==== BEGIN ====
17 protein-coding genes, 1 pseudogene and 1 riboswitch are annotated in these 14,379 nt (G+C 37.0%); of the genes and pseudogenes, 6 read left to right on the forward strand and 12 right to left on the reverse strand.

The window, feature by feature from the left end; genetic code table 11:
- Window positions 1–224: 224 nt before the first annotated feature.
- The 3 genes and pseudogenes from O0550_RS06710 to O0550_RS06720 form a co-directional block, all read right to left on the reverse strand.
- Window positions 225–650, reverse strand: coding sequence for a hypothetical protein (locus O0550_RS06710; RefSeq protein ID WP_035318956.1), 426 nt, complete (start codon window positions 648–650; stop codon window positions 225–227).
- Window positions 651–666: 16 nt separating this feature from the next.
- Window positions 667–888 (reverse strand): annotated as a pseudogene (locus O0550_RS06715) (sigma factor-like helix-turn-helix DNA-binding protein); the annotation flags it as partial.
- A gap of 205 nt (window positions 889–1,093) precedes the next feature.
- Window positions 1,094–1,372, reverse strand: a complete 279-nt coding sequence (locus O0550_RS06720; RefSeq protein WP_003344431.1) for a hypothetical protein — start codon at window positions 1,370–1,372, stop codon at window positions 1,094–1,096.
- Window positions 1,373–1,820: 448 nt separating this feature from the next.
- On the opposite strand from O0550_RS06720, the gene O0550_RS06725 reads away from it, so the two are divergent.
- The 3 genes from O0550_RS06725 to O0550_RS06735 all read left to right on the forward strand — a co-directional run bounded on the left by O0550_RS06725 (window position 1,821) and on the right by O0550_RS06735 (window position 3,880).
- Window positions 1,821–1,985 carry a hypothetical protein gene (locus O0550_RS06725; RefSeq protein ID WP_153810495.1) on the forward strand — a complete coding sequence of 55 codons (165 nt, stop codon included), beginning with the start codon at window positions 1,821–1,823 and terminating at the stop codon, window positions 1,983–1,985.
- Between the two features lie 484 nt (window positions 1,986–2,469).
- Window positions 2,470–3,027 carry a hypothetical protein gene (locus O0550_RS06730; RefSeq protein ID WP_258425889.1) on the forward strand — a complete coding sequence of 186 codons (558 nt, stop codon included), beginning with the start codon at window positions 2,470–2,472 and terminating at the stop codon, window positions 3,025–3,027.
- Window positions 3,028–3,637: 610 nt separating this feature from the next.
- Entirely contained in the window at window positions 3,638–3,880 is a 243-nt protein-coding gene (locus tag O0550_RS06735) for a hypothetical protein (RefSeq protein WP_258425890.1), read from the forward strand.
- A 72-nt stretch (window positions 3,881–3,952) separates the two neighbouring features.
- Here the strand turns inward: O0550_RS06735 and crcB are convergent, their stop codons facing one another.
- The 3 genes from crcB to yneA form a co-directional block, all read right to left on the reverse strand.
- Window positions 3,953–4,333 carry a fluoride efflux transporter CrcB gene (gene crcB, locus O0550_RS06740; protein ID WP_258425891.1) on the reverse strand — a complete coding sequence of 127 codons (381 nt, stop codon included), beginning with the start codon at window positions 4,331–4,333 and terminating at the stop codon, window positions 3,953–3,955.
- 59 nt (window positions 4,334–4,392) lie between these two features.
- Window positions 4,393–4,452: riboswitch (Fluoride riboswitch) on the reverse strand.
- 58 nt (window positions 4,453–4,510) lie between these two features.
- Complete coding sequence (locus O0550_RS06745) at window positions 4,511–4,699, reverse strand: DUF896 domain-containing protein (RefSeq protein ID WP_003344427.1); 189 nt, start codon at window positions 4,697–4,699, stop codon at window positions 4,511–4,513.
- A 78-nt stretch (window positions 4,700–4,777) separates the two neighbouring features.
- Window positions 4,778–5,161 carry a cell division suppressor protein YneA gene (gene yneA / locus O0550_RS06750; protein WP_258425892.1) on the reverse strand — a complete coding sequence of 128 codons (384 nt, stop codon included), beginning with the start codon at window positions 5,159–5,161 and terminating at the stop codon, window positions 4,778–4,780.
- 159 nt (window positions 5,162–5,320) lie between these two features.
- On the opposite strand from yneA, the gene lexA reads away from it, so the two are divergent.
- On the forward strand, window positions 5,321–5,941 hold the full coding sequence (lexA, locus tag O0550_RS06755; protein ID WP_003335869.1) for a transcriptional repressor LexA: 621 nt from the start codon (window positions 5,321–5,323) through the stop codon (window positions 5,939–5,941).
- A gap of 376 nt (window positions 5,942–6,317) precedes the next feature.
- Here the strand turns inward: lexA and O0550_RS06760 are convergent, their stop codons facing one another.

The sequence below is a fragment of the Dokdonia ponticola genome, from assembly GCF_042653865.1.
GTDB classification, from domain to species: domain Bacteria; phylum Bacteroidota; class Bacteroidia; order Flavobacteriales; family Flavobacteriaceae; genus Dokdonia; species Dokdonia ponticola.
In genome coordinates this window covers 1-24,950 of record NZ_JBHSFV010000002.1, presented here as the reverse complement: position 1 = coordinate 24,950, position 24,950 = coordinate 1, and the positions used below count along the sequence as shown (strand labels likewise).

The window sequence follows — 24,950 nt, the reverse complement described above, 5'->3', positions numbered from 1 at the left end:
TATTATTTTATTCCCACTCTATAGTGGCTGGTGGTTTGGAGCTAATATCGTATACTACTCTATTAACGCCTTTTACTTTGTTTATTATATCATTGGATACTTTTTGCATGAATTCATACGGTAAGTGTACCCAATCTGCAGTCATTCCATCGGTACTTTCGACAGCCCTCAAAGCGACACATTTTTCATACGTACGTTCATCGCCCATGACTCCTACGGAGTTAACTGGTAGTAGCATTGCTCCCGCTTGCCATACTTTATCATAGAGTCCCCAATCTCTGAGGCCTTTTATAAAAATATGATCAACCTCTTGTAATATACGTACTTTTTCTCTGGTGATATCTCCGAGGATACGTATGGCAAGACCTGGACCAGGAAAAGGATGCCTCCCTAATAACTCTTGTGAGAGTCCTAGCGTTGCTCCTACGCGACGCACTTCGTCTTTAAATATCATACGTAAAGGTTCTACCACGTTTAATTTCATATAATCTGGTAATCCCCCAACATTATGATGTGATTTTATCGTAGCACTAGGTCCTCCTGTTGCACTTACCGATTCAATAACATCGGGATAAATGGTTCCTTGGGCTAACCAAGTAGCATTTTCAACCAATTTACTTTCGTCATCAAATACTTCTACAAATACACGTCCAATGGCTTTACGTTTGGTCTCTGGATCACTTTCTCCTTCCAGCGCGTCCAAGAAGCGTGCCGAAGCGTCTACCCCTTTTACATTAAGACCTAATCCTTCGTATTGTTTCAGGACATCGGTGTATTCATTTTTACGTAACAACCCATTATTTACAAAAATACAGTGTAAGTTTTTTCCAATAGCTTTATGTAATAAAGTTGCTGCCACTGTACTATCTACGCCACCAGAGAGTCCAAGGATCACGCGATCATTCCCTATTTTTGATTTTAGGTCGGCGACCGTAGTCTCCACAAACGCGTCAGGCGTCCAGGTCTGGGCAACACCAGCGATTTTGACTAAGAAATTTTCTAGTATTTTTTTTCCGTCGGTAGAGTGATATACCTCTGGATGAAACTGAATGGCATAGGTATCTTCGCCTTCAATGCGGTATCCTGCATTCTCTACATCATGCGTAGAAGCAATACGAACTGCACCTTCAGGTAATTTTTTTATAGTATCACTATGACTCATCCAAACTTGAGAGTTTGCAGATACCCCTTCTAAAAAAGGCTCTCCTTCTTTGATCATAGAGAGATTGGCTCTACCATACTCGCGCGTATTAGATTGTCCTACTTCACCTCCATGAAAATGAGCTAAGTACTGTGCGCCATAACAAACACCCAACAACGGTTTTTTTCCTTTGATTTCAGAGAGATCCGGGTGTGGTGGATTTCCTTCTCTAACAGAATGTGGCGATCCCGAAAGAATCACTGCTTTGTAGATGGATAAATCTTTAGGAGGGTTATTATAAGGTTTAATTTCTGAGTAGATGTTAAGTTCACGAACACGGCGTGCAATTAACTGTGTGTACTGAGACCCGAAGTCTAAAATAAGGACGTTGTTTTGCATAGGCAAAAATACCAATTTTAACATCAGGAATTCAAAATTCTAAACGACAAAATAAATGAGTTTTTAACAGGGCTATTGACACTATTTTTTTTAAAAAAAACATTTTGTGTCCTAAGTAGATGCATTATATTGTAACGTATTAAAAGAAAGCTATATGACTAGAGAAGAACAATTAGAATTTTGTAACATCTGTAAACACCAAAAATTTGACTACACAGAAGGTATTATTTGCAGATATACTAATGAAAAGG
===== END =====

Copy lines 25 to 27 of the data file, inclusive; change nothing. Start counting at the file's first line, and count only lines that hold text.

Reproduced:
- Complete coding sequence (locus O0550_RS06745) at window positions 4,511–4,699, reverse strand: DUF896 domain-containing protein (RefSeq protein ID WP_003344427.1); 189 nt, start codon at window positions 4,697–4,699, stop codon at window positions 4,511–4,513.
- A 78-nt stretch (window positions 4,700–4,777) separates the two neighbouring features.
- Window positions 4,778–5,161 carry a cell division suppressor protein YneA gene (gene yneA / locus O0550_RS06750; protein WP_258425892.1) on the reverse strand — a complete coding sequence of 128 codons (384 nt, stop codon included), beginning with the start codon at window positions 5,159–5,161 and terminating at the stop codon, window positions 4,778–4,780.